Sections

Weather Forecast

Close

ND Senate defeats bill allowing trained staff to have guns in schools

Sen. David Hogue (R-Minot) speaks on HB 1310, a bill that would allow guns in schools, during floor debate on Tuesday in the Senate chamber. Sen. Hogue was among the 27 senators who voted against the bill that failed to pass in a 27- 18 vote. Tom Stromme / Bismarck Tribune1 / 4
Sen. Karen Krebsbach (R-Minot) speaks against HB 1310, a bill that would allow guns in schools, in debate on Tuesday afternoon's floor session in the Senate chamber. Listening from left are Sen. Rich Wardner (R-Dickinson), Sen. Bill Bowman (R-Bowman), Sen. Jerry Klein (R-Fessenden), Sen. David Hogue (R-Minot) and Sen. Judy Lee (R-West Fargo). Tom Stromme / Bismarck Tribune2 / 4
Sen. Larry Robinson (D-Valley City) speaks against HB 1310 on Tuesday afternoon during debate on the issue of guns in schools in the Senate chamber. Sen Robinson was among the 27 votes against the bill that failed to pass in a 27-18 vote. Tom Stromme / Bismarck Tribune3 / 4
Sen. Diane Larson (R-Bismarck) was a sponsor of HB 1310, a bill that would allow guns in schools. Tom Stromme / Bismarck Tribune4 / 4

BISMARCK—Arguments against granting rural North Dakota school districts an option to permit trained staff to have a concealed firearm carried the day Tuesday as the Senate defeated a proposed pilot program.

While the House passed House Bill 1310 earlier this session by a wide 73-19 margin, the Senate didn't see eye to eye on the issue.

Members of the Senate, among them past educators, gave firearms an "F" grade in this instance: It went down by an 18-27 vote. It was the third straight session the Senate stopped concealed carry in schools legislation in its tracks.

"When you talk to the teachers, they don't want this bill," Senate Majority Leader Rich Wardner, R-Dickinson, a former educator, said.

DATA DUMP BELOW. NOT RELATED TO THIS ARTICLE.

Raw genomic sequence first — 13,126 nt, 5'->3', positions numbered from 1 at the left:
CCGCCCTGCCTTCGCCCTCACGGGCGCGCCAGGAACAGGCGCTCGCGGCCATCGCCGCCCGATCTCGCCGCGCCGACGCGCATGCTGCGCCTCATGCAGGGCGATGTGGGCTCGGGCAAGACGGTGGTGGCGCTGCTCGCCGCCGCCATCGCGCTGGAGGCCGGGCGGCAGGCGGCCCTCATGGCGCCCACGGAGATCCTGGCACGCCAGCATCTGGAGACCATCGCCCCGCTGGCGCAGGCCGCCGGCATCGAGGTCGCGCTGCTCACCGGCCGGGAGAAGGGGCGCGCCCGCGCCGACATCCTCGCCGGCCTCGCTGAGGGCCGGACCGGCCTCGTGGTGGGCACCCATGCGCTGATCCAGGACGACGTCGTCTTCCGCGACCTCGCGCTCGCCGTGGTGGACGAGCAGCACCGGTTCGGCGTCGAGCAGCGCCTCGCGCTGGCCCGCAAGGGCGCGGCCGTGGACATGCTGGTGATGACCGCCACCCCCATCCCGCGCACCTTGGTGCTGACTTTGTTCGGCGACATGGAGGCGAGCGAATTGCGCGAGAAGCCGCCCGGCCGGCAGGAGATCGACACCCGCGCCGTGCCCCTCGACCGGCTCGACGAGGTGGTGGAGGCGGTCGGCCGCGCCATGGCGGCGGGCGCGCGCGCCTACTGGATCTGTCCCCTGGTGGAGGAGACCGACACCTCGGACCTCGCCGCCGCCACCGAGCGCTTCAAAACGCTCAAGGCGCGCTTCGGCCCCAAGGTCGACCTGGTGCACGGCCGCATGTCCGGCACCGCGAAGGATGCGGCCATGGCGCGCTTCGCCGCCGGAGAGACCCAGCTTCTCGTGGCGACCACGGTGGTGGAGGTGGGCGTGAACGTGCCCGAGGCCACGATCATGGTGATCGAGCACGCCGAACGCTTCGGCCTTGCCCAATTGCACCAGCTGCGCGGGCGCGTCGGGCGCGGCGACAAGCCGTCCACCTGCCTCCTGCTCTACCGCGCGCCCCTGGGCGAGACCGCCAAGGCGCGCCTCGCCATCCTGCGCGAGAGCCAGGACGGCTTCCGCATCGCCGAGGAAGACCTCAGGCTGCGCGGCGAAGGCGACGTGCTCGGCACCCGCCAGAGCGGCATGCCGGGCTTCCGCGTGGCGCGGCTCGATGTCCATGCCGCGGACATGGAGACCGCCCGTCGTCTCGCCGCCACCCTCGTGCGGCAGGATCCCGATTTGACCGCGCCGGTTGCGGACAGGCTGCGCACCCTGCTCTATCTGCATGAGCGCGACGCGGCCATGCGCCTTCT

Bill carrier Sen. Diane Larson, R-Bismarck, said HB1310 was a permissive bill and wasn't forcing school districts to have someone packing a concealed firearm in their facilities.

"We should provide the options to those schools," Larson said.

HB1310 would have limited the number of schools in the program to 10. Participating schools with a trained individual would have had to report to the Department of Public Instruction, which in turn would report to lawmakers.

It required 80 hours of training — equivalent to South Dakota's school sentinel law. Schools that participate would have needed to provide post-traumatic stress disorder programming for the aftermath of any potential incident.

Sen. Larry Robinson, D-Valley City, was vehemently opposed, his voice rising to a near shout as he pleaded his case against it.

"This is not good policy, period," Robinson said. "This was a bad bill two years ago. This is a bad bill now."

Robinson, who works for Valley City State University, said the emails he received on HB1310 from educators and the public were all in opposition. He said those who contacted him asked what the Legislature was thinking considering such a bill; others said "not in my school."

Sen. Janne Myrdal, R-Edinburg, is a school board member in her district. She said she doubted whether a single school in the rural district she represents would have a response time of less than 20 or even 30 minutes if a tragic mass shooting were to occur.

Myrdal said, in rejecting HB1310, "we're announcing to the world" that North Dakota's rural schools are soft targets for anyone wanting to commit a mass shooting.

If local parents in her district caught wind of a major incident, Myrdal said she could envision parents flocking to the scene almost as an armed militia.

Sen. Judy Lee, R-West Fargo, said the focus should be on other areas such as improving behavioral health services in the state. She said there should be an emphasis on attacking the root causes of the problem rather than reacting when it's too late.

Lee said adding guns among large numbers of children in a school setting wasn't a good mix.

"What could possibly go wrong?" Lee said.

Advertisement